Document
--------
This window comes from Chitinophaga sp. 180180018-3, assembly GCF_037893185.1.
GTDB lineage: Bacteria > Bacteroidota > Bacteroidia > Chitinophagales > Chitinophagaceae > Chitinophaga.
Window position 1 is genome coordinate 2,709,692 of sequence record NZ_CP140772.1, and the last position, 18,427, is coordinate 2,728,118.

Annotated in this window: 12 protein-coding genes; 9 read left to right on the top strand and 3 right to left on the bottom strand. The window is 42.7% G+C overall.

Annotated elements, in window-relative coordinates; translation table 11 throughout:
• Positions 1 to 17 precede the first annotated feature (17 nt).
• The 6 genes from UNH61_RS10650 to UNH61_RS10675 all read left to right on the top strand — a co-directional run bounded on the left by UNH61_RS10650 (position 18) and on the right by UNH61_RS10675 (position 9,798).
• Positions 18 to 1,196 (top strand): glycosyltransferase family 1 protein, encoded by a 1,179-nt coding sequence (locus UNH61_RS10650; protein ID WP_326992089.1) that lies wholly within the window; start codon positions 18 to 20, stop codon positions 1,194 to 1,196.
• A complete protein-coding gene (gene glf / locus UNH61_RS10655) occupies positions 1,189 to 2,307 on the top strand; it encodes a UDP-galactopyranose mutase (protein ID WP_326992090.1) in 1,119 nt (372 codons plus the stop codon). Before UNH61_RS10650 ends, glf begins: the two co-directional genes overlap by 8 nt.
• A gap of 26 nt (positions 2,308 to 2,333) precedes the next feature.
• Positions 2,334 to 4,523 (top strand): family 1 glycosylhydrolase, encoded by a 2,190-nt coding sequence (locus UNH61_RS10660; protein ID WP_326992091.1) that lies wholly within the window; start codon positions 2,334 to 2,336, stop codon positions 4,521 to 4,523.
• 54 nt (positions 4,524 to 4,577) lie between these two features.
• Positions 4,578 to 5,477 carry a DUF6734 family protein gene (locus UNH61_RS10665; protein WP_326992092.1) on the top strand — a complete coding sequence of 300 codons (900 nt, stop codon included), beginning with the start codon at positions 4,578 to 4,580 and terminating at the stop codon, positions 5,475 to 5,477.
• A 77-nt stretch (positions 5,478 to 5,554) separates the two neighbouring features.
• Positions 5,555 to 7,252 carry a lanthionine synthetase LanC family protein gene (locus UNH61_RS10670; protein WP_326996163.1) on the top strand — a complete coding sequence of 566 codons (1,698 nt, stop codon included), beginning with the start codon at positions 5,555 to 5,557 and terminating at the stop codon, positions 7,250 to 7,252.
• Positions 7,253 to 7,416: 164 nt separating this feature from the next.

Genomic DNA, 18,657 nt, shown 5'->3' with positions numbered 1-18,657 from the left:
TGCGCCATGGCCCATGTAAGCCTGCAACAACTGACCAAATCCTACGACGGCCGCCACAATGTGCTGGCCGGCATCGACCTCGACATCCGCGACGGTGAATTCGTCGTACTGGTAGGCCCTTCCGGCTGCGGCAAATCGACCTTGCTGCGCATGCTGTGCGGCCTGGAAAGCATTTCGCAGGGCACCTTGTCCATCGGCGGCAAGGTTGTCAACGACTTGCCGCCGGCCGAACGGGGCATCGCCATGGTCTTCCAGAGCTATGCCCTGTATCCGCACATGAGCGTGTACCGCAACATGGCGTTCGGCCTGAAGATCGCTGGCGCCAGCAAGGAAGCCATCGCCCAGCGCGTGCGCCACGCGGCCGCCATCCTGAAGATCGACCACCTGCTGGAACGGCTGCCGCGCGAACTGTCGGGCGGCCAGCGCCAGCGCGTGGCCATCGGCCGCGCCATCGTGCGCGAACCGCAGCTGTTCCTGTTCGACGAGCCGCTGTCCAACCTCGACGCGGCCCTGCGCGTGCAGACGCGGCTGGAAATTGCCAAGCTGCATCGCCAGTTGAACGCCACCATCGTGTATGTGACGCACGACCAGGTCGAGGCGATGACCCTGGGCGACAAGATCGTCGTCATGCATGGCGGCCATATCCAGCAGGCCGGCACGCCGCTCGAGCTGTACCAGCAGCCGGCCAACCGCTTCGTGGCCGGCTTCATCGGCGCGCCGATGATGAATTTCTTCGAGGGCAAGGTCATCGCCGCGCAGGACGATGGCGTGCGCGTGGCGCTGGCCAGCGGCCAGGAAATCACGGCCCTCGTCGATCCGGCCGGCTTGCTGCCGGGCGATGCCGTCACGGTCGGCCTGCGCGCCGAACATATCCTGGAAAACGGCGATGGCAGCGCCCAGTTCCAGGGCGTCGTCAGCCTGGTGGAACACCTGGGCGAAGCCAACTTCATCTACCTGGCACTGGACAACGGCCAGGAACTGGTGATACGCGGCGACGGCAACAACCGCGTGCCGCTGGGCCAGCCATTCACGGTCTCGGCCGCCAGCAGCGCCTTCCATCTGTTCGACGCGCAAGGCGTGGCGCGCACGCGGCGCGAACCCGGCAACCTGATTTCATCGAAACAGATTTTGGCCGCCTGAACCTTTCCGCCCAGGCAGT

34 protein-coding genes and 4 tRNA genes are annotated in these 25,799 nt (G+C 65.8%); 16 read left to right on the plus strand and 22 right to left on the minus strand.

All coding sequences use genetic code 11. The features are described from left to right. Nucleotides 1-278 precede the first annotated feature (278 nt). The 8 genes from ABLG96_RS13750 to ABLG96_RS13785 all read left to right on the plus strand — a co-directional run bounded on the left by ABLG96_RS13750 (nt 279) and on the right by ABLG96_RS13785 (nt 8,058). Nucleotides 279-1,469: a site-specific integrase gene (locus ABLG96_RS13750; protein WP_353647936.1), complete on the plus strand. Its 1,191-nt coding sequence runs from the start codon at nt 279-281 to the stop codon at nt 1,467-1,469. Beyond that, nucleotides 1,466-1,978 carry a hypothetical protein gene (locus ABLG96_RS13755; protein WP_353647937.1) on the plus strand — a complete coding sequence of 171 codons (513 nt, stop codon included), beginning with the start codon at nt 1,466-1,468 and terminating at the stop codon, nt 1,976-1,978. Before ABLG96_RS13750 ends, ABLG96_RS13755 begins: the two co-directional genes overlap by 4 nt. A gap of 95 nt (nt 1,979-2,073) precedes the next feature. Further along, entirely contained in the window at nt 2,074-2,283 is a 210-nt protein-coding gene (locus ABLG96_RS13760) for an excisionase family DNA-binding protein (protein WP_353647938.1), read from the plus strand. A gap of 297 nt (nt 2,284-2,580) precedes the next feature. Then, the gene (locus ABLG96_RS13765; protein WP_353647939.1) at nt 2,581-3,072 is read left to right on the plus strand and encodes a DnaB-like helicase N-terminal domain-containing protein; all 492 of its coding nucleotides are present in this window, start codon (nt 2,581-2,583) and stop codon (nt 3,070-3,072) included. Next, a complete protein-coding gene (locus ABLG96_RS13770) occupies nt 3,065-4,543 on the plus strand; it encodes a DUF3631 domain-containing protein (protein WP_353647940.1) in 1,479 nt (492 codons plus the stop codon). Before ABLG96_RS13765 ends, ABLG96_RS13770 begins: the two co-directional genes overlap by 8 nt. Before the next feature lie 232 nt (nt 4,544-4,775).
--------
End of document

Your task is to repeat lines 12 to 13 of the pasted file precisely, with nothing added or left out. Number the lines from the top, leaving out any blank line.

• 54 nt (positions 4,524 to 4,577) lie between these two features.
• Positions 4,578 to 5,477 carry a DUF6734 family protein gene (locus UNH61_RS10665; protein WP_326992092.1) on the top strand — a complete coding sequence of 300 codons (900 nt, stop codon included), beginning with the start codon at positions 4,578 to 4,580 and terminating at the stop codon, positions 5,475 to 5,477.